March 2013

Yesterday, the topic of Top 5 Sundays at Larissa’s Bookish Life was Favorite Female Movie Characters.

1, Ellen Ripley from the Alien movies

2, Zoey Washborn from Serenity

3, Amelie from Amelie

4, Sarah Connor from the Terminator movies

5, The Black Widow from the Avengers

A novelization of the first three graphic novels of the Girl Genius. The comic is available for free online:

Publication year: 2011
Format: ebook, Kindle
Publisher: Night Shade Books

The novel is very loyal to the comic. Most of the time it follows the comic panel for panel. I’ve been a fan of the comic for a few years and love it. However, I’m not sure how accessible this novel is if you haven’t read the comic.

Agatha Clay is student at the Beetleburg University and an assistant to one of the professors. However, she’s also absent-minded and clumsy. She lives with her step parents who are constructs. One day, Baron Wulfenbach, who has ruthlessly conquered most of Europa, comes to town with his soldiers. Two of them rob Agatha of her necklace and strange things start to happen to her: her mind feels clearer but she also starts to sleep walk, in her nightclothes. The Baron kidnaps Agatha to his airship and she’s introduced to a wider world, while getting to know herself.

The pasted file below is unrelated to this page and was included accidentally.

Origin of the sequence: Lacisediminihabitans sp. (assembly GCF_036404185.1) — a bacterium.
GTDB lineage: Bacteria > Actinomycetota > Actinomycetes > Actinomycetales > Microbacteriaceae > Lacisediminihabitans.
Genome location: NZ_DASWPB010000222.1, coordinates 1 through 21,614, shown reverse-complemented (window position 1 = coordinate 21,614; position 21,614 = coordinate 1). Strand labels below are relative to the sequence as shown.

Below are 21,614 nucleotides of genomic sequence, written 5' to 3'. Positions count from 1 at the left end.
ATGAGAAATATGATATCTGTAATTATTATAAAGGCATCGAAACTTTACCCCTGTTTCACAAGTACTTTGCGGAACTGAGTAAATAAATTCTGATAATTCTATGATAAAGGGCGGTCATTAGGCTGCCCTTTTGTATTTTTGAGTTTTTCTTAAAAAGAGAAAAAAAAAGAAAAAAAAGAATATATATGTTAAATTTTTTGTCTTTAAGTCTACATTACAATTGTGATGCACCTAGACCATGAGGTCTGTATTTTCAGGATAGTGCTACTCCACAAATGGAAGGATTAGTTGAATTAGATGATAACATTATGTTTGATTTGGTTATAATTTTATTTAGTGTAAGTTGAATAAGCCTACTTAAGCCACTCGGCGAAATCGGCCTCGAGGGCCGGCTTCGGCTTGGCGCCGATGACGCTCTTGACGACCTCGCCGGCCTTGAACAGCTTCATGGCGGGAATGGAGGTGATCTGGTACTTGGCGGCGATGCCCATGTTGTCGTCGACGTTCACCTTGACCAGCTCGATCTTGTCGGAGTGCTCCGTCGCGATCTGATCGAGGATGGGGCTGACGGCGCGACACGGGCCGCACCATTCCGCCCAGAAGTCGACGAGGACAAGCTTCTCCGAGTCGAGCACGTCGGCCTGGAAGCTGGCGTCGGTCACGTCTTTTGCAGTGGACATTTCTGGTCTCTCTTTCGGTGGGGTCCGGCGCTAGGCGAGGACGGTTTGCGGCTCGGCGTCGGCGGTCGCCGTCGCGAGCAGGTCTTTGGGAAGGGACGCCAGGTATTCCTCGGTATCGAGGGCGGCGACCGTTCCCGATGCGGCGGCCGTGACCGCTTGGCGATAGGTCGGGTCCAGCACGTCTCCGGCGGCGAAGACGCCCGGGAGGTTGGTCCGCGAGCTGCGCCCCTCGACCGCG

I adore the Girl Genius world. It’s a steampunk alternate world where some people have supernatural powers to construct mechanical things. Unfortunately, these people, called Sparks, tend to ran amok, building weapons and destroying people around them. So, Baron Wulfenbach has taken it upon himself to capture the Sparks, let them work, and, well, contain the destruction. However, the Baron is also interested in knowing just how and why Sparks are born, so he dissects them to learn more.

The Baron has very interesting people on his airship. There’s his son Gilgamesh who is a Spark and almost as ruthless as his father and various constructs, including the Jägermonsters who can be either funny or terrifying, depending on the scene. They talk in a horrible German accent which is pretty much the only thing I don’t care about in the comic. Sadly, it’s even more pronounced in the novel. Then there are the students who are either hostages or future Sparks or both.

On the background, and sometimes the foreground, there are stories of the Heterodyne boys who were the heroes of this world until they vanished. Some people are still waiting for them to return, while some think they’ve never existed at all.